Small Talk with Wendy Doniger: Vatsyayana’s status update

Published on 30 August, 2015 in Mumbai Mirror

With her new work, author and academician Wendy Doniger hopes that she can change the mistaken belief that the Kamasutra is a ‘dirty book’.

For the past few months, liberal India has tried hard to come to terms with a triggerhappy mode of censorship. By recently attempting to block 857 pornographic websites, the government only helped precipitate a crisis of personal freedom. In an atmosphere that is undeniably charged, the release of a book by the controversial Wendy Doniger will surely be considered provocative by some. Given the fact that the American Indologist is now attempting to interpret the Kamasutra in a new light, the fire, her detractors could argue, is again being carefully stoked.

9789385288067_AuthorThe Mare’s Trap: Nature and Culture in the Kamasutra is Wendy Doniger’s latest addition to her commentary on Indian textual traditions. It contradicts the otherwise coloured perception of the text. Unveiling new and positive aspects of the Kamasutra that was composed in the third century CE, Doniger takes the onus upon herself to remind Indian audiences that “the Kamasutra was an occasion for national pride, not national shame”. Though the book contains detailed discussions on penis sizes, the liberating sexual desires of women, gender inversions and same-sex relationships, the Mircea Eliade Distinguished Service Professor at the University of Chicago insists that despite the contentiousness of the subject matter at hand, her work ought not to become another subject of controversy.

“In the present puritanical climate of India, with ‘pornography’ a legal issue once again, I do fear that anything to do with sex, including the Kamasutra, will excite controversy,” she confesses. Doniger believes that it is only etymology that can help place the Kamasutra on a pornography shelf. “The word ‘pornography’ in English means ‘prostitutes’ writings’, and the Kamasutra claims that an early version of its text was commissioned by prostitutes. But in the real sense of ‘pornography’, meaning obscene and titillating writings, the Kamasutra is absolutely not pornographic. It is a very serious and quite unique sociological study of the world of leisure and pleasure in ancient India. And therefore it really should not be controversial at all.”

Doniger’s earlier book, The Hindus: An Alternative History (2009), won two prestigious awards in India — the Ramnath Goenka Award in 2012 and the Colonel James Tod Award in 2014 — and then, quite suddenly, became the cynosure of sudden controversy when Dina Nath Batra, a retired headmaster, filed a lawsuit against the book’s publisher Penguin India. After fighting for four years, the publishing house agreed to cease publishing further copies of the book and pulp the remaining editions in February last year.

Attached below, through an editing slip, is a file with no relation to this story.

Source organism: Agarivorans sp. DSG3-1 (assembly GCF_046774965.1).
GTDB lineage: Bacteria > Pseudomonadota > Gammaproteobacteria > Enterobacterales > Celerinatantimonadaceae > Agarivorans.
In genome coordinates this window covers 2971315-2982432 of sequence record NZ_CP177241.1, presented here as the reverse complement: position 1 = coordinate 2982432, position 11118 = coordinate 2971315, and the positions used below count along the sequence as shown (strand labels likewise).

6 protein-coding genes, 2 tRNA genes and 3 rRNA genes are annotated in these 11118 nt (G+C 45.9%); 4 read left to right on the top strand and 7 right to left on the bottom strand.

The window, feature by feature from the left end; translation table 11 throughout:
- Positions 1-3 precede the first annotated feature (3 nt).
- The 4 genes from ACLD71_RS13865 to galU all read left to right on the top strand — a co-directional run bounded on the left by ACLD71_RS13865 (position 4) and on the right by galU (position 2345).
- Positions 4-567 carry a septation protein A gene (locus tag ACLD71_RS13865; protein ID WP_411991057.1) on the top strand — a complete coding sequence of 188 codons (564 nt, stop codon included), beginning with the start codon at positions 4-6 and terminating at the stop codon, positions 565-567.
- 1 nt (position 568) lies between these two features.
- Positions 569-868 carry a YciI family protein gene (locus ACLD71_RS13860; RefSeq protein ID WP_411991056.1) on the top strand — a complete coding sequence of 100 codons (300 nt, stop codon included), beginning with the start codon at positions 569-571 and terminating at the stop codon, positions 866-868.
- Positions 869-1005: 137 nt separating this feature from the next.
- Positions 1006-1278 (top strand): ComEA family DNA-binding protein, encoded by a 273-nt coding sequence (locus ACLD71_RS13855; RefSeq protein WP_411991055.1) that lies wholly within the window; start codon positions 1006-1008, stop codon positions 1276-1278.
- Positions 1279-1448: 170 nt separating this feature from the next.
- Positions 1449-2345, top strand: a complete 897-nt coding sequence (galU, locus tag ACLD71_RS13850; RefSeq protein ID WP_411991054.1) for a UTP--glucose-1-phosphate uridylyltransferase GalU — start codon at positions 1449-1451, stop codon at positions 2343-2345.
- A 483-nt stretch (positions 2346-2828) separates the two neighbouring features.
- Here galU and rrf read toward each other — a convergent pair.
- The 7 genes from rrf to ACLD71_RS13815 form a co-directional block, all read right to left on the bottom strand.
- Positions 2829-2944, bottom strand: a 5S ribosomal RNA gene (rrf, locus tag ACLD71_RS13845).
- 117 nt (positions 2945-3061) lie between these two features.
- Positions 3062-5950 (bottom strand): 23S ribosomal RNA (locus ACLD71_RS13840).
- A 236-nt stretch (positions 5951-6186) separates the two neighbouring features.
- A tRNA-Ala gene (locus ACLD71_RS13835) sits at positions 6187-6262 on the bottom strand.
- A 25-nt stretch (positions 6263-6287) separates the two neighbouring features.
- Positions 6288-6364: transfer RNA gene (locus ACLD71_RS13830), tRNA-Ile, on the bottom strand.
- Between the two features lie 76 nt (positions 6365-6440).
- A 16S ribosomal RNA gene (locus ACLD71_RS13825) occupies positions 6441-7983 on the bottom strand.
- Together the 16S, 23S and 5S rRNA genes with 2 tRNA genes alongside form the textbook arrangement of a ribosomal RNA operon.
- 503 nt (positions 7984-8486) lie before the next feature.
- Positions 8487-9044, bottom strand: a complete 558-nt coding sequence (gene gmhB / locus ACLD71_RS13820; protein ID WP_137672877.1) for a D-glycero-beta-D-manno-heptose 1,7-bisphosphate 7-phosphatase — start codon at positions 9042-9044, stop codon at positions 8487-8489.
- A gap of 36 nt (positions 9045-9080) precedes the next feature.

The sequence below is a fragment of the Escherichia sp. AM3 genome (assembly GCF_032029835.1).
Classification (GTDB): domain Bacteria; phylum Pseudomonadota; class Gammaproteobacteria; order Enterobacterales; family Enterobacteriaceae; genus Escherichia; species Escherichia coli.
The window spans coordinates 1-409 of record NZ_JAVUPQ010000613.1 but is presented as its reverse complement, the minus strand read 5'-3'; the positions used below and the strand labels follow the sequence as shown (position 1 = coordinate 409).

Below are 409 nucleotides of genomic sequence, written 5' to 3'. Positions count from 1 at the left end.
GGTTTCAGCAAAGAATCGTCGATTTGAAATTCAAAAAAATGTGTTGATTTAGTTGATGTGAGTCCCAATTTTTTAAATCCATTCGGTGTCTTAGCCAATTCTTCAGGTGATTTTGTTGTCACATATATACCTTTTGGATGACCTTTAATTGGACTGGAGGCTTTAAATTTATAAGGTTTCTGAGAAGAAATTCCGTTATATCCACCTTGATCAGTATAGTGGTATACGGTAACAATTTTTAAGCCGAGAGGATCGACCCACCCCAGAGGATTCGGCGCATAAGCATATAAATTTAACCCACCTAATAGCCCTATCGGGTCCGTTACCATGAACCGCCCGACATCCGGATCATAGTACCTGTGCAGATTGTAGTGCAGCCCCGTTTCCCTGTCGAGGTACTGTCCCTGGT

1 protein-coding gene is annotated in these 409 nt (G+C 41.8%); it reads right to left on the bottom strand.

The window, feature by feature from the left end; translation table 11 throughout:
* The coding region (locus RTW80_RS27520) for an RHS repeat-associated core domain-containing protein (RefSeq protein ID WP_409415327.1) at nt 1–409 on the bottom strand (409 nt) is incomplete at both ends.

To hardline audiences like members of Batra’s activist organisation Shiksha Bachao Andolan Samiti, Doniger’s books possibly come across as an attack on age-old beliefs and traditions, but the author, in her defence, claims to only be stating fact. In one of the chapters in The Mare’s Trap, she dissects three passages from the Kamasutra that allude to women’s exclamations of pain in reaction to physical abuse. Rather than being indications of their wish to escape or refuse, these cries are considered tricks to excite their male partners during the act. In the context of present-day violence against women, Vatsyayana’s assertions do seem clearly problematic.

“My book argues that one of the basic agendas of the Kamasutra is to reveal how deeply violence is embedded in everyone’s sexuality, and therefore how necessary it is to have a book like the Kamasutra to show people how to tame that violence, to cultivate a sexuality that is mutual between men and women. This could go a long way toward helping people deal with the unacceptably high incidence of violence against women in India today, and elsewhere in the world,” says the History of Religions professor.

Later in the book, Doniger also questions modern barriers that are ignorant about the fluidity of sex. She adds, “I think it’s a terrible shame. The Kamasutra is more open-minded about same-sex relations between men and women not only than any other ancient Indian text, but than most ancient cultures. Since the time of the Kamasutra, though, much has happened to India and the complex political and religious history of the subcontinent has caused India to lose touch with this and other very liberal aspects of its ancient culture.”

Between the sheets

Published on 22 March 2014 in BLink – The Hindu Business Line

Sangeeta Bandyopadhyay on being an author who could not avoid writing about sex.

“I slipped on the panty. What I did not know was that I actually slipped on a woman. I actually slipped on her womanhood. I slipped on her sexuality, her love,” writes Sangeeta Bandyopadhyay in Panty. Translated into English from Bengali by Arunava Sinha, the book combines two of her previously published novellas, Panty and Hypnosis in a brand new avatar. Her stories, which have offended people in the past are now included in the canon of contemporary Bengali literature.

Bandyopadhyay speaks about her perception of sexual aesthetics and gender politics. Excerpts from the interview:

How difficult was it for you, as an author of erotica, to present fantasies strictly as fantasies?